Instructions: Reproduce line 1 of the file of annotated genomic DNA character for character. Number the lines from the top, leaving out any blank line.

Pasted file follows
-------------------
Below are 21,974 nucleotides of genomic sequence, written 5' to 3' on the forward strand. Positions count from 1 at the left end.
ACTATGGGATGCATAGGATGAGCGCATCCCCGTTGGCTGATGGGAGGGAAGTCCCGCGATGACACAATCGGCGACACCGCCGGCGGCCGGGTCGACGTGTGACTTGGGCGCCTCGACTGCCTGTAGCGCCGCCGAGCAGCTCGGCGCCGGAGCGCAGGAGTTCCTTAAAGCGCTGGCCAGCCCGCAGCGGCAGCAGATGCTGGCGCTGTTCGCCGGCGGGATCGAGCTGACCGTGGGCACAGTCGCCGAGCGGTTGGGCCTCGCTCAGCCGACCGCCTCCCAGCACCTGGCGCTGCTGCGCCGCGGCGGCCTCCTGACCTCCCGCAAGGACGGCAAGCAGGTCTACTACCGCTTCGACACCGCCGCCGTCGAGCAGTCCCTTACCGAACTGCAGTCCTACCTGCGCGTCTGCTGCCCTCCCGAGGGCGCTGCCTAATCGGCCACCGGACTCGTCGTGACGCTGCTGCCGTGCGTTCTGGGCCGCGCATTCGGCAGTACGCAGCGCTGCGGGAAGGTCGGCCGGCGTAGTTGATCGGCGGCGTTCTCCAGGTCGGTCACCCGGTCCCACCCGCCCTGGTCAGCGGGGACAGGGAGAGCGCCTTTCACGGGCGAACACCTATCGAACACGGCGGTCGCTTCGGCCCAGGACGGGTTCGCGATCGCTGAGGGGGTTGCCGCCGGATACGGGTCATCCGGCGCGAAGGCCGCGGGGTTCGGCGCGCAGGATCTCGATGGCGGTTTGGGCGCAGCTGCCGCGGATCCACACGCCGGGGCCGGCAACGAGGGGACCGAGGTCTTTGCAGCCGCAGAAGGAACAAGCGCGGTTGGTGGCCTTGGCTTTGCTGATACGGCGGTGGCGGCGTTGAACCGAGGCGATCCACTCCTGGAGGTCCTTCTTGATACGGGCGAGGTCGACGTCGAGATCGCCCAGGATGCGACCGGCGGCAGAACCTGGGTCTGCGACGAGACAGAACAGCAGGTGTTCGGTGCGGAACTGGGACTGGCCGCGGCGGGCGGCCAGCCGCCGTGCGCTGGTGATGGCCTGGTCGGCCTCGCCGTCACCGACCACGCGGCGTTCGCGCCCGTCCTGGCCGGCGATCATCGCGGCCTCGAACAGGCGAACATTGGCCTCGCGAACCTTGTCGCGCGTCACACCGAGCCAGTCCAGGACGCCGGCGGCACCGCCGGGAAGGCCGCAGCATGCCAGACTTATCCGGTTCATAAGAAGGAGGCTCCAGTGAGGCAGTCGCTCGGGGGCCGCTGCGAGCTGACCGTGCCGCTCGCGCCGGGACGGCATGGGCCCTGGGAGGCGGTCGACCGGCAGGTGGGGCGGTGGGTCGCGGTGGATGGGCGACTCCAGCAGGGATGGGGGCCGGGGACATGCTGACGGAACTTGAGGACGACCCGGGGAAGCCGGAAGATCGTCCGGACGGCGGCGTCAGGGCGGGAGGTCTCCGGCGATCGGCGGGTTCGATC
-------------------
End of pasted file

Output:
Below are 21,974 nucleotides of genomic sequence, written 5' to 3' on the forward strand. Positions count from 1 at the left end.